Rare Ababwa Female Figure, Northern Region, Democratic Republic of the Congo
height 17 3/4in (45.1cm)
Wood, metal, pitch tar, an early label, originally affixed to the figure, now on the bottom of the base
Henri Kamer, Paris and New York
Private Collection, New York
A rare standing female figure with ridged coiffure on top of her forward positioned head, the pronounced forehead with median incised line, bisecting the head; her face defined with cowrie-shaped closed eyes, wide nose, full lips and large pierced ears. The neck extending to full torso with large breasts, extended abdomen and navel to muscular legs with feet on raised blocks. Her arms hang downward with extended hands and fingers. She has finely incised scarification on forehead, face, breasts, abdomen extending from navel and back of figure on legs and shoulders; carved genitalia; native repair on feet and below; old metal nails on head and feet; fine glossy black/brown patina overall.
"For years these Ababwa had been spoken of as a race of savages living in a land where no white man could penetrate. The Azande chiefs, who held the whole length of the river [Uele], were responsible for these sinister rumors and false reports, and purposely kept them afloat for their own ends, as they were in the habit of purchasing all the ivory collected by the Ababwa at an absurdly cheap rate, and selling it to the white traders at different stations in the neighborhood at a large profit, so that they held entire control of the ivory market in that district. At the same time they were careful to impress upon the Ababwa chiefs that the white man was a living terror, and that any Ababwa who should venture to approach a white man's station would undoubtedly be hanged, and that all his followers would be made slaves. By this means the Azande, as middlemen, controlled the ivory market to his [sic] own advantage." (Burrows, Guy. 1898. The Land of the Pigmies. London: pg. 201-2)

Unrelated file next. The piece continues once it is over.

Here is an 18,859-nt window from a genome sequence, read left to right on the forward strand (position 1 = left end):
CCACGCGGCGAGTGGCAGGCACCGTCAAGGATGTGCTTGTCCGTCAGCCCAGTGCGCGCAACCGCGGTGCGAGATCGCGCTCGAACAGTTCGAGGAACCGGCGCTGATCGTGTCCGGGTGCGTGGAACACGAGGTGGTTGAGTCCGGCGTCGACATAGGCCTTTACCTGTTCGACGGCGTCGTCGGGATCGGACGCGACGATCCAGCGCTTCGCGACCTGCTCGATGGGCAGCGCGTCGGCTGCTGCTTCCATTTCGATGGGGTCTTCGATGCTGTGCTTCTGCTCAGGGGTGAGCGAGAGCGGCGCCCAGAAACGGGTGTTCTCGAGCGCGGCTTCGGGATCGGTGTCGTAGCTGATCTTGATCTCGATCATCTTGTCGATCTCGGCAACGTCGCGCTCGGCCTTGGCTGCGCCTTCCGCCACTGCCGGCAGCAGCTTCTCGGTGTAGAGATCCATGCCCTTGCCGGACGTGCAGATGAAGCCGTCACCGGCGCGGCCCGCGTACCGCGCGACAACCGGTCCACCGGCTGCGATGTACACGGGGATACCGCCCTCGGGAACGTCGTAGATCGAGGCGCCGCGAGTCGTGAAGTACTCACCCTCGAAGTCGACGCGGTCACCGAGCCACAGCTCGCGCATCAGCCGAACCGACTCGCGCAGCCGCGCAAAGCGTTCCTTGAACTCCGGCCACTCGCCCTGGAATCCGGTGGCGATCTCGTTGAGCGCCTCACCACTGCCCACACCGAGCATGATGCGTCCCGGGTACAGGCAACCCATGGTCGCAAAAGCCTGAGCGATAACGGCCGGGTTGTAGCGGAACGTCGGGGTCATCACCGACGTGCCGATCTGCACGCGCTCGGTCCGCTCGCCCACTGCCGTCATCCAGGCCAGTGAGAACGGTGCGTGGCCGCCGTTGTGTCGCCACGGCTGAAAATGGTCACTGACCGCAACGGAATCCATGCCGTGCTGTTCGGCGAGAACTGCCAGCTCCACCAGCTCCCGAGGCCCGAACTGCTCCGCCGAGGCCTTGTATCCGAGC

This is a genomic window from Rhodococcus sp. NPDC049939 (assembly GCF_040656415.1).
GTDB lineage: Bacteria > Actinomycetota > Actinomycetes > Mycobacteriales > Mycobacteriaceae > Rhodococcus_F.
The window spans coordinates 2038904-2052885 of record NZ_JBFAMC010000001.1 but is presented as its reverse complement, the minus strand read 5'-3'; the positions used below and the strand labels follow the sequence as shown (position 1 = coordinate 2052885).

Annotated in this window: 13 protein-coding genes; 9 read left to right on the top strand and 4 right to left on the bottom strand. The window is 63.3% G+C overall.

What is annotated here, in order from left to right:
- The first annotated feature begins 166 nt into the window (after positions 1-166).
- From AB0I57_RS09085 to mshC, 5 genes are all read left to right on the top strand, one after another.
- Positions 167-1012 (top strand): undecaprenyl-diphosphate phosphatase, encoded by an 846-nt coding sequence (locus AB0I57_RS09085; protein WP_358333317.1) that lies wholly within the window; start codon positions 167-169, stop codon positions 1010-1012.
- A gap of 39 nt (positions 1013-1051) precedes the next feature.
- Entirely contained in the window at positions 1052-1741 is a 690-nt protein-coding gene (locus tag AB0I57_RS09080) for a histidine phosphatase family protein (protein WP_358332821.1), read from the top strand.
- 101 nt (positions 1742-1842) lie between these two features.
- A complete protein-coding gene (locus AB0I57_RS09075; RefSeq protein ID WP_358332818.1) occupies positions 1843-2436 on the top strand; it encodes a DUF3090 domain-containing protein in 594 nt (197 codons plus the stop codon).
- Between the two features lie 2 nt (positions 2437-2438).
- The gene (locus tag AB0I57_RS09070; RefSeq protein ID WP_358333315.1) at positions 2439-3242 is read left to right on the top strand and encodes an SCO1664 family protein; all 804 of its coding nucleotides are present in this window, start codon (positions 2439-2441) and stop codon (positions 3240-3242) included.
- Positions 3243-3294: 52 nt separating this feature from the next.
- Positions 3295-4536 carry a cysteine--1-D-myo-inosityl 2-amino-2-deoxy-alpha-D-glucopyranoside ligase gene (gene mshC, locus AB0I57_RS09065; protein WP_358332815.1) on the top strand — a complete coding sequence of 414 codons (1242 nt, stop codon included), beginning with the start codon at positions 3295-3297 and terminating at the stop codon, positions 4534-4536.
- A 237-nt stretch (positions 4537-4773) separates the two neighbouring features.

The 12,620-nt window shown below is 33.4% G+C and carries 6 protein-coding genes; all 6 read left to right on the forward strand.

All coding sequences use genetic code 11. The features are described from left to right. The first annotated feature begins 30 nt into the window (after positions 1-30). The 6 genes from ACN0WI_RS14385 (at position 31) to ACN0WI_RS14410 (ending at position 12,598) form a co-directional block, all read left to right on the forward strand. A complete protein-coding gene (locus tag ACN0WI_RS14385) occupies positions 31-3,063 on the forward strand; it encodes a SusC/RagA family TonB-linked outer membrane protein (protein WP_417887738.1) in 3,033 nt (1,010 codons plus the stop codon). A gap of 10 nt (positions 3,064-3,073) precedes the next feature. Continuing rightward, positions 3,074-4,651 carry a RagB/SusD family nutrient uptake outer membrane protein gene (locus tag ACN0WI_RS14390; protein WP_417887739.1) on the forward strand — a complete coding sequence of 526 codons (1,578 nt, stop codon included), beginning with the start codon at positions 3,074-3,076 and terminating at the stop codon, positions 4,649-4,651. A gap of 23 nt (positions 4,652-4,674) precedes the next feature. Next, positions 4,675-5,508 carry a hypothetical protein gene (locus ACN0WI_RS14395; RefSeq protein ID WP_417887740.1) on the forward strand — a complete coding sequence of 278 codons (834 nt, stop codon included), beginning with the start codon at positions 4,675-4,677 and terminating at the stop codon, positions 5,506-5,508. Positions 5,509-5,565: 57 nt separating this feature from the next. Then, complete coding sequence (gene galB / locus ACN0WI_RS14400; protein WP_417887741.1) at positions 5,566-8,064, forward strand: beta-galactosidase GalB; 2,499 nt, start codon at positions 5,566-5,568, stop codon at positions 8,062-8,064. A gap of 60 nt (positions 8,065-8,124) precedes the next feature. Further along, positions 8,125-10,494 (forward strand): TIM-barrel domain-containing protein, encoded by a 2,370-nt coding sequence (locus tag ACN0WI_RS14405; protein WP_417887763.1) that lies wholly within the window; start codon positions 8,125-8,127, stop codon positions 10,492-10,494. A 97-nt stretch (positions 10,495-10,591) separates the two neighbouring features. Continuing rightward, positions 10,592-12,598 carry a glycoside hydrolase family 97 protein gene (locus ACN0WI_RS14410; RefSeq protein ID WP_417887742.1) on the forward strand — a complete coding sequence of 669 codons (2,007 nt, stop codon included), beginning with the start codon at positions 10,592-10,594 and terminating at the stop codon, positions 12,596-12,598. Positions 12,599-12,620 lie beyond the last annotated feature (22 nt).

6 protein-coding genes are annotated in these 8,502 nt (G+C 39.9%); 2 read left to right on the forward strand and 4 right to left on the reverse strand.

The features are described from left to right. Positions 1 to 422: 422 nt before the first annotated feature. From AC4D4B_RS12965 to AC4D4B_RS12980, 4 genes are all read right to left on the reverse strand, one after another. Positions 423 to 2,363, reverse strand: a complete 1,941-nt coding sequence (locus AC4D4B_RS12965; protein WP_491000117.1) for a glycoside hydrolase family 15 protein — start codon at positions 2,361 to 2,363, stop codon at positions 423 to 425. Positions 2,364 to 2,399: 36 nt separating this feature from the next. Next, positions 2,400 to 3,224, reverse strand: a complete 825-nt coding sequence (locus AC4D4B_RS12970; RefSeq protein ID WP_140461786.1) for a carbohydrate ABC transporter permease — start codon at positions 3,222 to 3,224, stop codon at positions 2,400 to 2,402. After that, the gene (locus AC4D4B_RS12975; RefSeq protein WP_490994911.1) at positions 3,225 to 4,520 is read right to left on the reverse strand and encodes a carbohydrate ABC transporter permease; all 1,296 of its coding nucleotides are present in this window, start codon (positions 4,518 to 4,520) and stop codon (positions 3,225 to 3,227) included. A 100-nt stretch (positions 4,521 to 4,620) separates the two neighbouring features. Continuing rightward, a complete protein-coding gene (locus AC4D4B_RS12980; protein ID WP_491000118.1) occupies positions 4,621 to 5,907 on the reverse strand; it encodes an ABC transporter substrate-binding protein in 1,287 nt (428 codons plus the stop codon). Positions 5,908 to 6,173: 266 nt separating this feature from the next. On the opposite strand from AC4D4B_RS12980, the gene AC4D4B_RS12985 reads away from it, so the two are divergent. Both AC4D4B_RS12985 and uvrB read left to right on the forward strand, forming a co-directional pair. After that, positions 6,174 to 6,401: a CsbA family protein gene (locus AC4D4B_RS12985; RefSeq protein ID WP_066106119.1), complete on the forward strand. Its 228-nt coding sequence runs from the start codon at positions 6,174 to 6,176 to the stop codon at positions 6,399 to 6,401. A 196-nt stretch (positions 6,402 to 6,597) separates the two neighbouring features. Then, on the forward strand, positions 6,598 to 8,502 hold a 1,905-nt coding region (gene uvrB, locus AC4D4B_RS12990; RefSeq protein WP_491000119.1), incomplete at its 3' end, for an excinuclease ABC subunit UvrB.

"Do you not know that the Ababua are very ferocious [ferocissimi]? [...] The Ababua do not allow strangers to visit their country; they would never allow a white man to pass their boundaries!" (Casati, Dieci anni in Equatoria e ritorno con Emin Pascia. 2 vols. Milan: Fratelli Dumolard. 1891, 1:200-1; 1895 1:177-8)
- Please note there is an early label which reads "Ababwa, Zaire, Southern Kasai", originally affixed to the figure, now on the bottom of the base.